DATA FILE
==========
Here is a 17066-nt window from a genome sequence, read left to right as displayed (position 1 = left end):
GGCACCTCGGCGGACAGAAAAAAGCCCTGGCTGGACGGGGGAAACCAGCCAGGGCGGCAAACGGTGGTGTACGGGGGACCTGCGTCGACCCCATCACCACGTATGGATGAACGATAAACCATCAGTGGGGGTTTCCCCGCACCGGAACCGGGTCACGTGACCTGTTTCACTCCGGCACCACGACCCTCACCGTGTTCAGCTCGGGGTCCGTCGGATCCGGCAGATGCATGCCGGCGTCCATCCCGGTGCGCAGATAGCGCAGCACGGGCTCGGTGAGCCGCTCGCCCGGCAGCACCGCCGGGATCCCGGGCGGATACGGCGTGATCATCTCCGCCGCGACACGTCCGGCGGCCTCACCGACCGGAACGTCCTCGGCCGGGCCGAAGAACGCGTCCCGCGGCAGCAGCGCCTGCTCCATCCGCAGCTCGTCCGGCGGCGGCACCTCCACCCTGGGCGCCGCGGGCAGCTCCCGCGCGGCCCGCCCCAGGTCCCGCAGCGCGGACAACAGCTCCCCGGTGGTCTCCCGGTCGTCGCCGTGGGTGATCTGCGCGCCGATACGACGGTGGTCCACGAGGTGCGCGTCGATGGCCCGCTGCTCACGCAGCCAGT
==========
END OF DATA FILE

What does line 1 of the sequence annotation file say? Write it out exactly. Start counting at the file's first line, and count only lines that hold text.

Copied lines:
Here is a 17066-nt window from a genome sequence, read left to right as displayed (position 1 = left end):